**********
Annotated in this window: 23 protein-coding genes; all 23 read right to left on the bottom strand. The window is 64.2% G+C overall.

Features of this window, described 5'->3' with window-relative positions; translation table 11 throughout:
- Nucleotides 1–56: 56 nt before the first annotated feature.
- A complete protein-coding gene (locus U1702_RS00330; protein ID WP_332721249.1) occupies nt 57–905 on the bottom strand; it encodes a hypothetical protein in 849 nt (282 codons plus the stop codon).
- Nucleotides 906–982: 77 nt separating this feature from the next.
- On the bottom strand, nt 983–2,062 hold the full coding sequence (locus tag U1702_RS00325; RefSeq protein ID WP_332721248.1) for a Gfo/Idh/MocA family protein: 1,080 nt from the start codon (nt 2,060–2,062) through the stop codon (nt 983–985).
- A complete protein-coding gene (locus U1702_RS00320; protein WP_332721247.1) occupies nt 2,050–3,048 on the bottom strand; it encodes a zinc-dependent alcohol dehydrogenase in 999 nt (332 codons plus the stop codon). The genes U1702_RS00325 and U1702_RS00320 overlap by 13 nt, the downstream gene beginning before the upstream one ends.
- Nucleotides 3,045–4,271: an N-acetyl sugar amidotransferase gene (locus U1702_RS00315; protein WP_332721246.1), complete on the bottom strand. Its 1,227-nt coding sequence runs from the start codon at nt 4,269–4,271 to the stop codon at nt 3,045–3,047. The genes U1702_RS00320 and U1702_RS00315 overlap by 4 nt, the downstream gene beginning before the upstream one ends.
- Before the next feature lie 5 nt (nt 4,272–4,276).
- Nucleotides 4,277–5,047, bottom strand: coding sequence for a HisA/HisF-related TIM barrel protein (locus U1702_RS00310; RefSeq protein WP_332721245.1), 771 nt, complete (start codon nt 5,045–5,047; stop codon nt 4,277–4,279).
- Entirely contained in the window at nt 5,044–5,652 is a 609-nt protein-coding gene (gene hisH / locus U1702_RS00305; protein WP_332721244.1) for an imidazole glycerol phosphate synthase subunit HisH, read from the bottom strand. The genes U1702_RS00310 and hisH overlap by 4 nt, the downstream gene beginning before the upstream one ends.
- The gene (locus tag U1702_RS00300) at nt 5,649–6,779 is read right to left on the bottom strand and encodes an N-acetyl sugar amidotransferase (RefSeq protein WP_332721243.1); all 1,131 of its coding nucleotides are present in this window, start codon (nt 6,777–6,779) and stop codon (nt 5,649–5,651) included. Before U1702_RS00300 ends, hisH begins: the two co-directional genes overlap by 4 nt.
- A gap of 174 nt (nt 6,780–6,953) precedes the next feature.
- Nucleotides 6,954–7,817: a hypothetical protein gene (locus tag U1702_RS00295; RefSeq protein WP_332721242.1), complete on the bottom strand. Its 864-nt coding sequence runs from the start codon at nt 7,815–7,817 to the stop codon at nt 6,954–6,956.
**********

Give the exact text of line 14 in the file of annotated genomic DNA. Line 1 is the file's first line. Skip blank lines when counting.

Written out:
- Nucleotides 6,954–7,817: a hypothetical protein gene (locus tag U1702_RS00295; RefSeq protein WP_332721242.1), complete on the bottom strand. Its 864-nt coding sequence runs from the start codon at nt 7,815–7,817 to the stop codon at nt 6,954–6,956.